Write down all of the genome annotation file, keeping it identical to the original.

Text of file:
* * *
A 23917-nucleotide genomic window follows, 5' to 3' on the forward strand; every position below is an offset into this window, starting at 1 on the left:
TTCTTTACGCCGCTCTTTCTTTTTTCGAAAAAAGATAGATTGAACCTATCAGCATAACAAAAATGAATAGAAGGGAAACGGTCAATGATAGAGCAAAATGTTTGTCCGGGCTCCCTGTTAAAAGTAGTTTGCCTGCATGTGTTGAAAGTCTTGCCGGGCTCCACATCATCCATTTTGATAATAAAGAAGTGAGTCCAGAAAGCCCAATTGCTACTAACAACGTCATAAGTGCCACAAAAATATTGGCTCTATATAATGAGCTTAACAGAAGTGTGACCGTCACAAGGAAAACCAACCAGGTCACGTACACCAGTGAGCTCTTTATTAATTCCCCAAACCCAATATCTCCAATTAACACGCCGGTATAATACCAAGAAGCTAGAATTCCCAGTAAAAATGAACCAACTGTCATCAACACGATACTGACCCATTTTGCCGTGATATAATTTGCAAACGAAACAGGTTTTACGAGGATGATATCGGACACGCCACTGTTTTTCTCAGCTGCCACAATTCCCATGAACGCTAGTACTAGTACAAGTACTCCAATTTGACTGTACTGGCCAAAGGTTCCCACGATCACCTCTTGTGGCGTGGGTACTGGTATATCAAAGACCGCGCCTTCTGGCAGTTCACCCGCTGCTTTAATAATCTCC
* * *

A 23917-nucleotide genomic window follows, 5' to 3' on the forward strand; every position below is an offset into this window, starting at 1 on the left:
TTCTTTACGCCGCTCTTTCTTTTTTCGAAAAAAGATAGATTGAACCTATCAGCATAACAAAAATGAATAGAAGGGAAACGGTCAATGATAGAGCAAAATGTTTGTCCGGGCTCCCTGTTAAAAGTAGTTTGCCTGCATGTGTTGAAAGTCTTGCCGGGCTCCACATCATCCATTTTGATAATAAAGAAGTGAGTCCAGAAAGCCCAATTGCTACTAACAACGTCATAAGTGCCACAAAAATATTGGCTCTATATAATGAGCTTAACAGAAGTGTGACCGTCACAAGGAAAACCAACCAGGTCACGTACACCAGTGAGCTCTTTATTAATTCCCCAAACCCAATATCTCCAATTAACACGCCGGTATAATACCAAGAAGCTAGAATTCCCAGTAAAAATGAACCAACTGTCATCAACACGATACTGACCCATTTTGCCGTGATATAATTTGCAAACGAAACAGGTTTTACGAGGATGATATCGGACACGCCACTGTTTTTCTCAGCTGCCACAATTCCCATGAACGCTAGTACTAGTACAAGTACTCCAATTTGACTGTACTGGCCAAAGGTTCCCACGATCACCTCTTGTGGCGTGGGTACTGGTATATCAAAGACCGCGCCTTCTGGCAGTTCACCCGCTGCTTTAATAATCTCC